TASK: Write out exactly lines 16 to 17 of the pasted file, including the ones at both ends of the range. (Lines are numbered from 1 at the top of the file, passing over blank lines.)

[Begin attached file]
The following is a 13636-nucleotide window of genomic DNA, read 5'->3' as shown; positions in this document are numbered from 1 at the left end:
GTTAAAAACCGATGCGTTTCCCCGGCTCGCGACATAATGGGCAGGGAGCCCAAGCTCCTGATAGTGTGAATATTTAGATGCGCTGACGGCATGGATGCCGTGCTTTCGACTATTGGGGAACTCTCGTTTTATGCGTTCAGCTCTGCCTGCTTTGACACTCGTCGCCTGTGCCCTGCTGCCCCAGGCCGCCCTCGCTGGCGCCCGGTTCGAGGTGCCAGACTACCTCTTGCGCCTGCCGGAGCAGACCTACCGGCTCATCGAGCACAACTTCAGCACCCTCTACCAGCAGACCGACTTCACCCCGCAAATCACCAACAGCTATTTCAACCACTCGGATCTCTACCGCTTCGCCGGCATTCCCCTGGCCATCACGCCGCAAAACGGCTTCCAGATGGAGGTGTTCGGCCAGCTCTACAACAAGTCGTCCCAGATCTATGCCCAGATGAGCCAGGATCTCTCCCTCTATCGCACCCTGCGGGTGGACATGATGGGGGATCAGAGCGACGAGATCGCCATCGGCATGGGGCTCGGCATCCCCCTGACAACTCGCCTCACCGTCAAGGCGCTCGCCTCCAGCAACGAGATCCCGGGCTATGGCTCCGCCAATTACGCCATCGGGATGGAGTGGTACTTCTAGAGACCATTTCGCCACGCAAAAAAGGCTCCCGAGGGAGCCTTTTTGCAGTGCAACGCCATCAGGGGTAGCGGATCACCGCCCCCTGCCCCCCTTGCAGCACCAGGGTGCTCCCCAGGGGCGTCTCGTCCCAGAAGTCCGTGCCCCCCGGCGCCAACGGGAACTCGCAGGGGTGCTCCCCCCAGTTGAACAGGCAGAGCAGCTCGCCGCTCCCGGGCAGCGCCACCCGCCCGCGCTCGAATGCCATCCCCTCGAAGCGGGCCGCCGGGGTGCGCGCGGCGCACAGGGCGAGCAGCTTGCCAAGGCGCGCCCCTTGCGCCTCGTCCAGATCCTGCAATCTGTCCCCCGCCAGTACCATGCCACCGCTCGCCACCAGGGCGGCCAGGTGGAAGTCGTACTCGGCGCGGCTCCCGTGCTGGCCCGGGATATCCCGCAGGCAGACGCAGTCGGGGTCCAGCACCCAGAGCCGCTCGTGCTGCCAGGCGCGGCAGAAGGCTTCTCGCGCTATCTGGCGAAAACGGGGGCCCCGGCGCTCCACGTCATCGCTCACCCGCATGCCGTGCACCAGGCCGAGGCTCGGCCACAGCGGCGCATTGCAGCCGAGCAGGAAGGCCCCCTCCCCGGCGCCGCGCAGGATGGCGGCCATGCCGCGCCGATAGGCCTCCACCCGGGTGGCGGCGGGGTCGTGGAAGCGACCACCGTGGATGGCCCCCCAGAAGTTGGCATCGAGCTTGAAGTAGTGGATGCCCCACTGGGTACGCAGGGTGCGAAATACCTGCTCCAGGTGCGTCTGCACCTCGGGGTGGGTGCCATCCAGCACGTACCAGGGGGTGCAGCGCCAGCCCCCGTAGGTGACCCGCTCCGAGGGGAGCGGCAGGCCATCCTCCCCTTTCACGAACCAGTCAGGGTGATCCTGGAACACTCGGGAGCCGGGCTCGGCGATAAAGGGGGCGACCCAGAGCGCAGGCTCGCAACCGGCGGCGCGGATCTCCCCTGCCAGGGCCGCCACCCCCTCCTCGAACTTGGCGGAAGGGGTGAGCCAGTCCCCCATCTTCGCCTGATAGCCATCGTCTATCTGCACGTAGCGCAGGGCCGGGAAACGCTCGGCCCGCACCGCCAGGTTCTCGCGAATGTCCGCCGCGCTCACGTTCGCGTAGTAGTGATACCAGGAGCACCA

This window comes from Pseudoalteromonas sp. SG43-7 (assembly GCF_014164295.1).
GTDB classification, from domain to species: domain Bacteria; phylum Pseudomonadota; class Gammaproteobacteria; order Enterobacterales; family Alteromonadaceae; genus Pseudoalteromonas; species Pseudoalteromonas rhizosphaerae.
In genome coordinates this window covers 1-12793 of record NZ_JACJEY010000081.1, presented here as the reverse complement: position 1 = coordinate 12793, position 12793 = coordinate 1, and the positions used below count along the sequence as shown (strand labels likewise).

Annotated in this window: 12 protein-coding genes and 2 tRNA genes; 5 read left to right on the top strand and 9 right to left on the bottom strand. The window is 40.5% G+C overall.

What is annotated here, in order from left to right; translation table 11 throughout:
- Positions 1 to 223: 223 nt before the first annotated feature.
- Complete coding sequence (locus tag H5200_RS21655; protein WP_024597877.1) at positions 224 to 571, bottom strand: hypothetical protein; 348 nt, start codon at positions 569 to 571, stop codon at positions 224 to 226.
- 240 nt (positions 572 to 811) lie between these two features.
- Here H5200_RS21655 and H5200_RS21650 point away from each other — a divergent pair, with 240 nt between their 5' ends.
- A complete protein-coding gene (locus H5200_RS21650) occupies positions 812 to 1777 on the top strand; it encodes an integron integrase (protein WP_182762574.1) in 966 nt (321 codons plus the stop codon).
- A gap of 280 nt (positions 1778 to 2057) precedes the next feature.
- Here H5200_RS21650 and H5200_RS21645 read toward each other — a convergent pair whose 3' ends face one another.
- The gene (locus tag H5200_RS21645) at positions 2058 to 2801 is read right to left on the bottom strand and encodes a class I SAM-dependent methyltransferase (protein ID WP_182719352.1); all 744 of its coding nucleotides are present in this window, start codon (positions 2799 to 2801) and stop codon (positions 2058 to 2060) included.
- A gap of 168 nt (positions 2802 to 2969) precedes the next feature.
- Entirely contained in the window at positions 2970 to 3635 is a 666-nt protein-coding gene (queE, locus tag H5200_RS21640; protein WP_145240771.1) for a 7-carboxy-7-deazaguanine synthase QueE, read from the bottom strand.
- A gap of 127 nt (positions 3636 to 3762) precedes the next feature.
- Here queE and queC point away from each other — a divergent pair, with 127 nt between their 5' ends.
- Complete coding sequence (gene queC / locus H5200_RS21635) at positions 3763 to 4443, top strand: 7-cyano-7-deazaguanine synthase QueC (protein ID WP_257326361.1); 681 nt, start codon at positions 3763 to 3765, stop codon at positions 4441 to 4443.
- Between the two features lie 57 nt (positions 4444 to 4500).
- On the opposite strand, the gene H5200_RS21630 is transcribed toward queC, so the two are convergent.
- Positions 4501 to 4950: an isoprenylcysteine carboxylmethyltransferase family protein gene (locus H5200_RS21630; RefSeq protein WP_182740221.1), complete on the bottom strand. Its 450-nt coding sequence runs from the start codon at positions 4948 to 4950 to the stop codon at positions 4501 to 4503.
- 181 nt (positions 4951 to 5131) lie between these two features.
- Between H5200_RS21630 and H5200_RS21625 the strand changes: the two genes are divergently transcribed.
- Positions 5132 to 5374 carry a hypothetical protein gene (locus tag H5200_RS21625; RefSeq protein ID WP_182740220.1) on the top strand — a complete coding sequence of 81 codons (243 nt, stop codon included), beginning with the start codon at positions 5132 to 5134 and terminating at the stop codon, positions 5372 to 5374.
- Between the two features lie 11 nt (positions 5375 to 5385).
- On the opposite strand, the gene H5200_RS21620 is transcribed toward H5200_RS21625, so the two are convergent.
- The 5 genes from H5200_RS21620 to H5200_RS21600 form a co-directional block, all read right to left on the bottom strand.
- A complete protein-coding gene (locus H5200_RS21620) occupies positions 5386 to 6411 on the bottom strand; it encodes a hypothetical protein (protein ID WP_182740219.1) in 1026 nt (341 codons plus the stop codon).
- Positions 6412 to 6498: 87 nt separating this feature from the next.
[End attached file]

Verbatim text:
- A gap of 168 nt (positions 2802 to 2969) precedes the next feature.
- Entirely contained in the window at positions 2970 to 3635 is a 666-nt protein-coding gene (queE, locus tag H5200_RS21640; protein WP_145240771.1) for a 7-carboxy-7-deazaguanine synthase QueE, read from the bottom strand.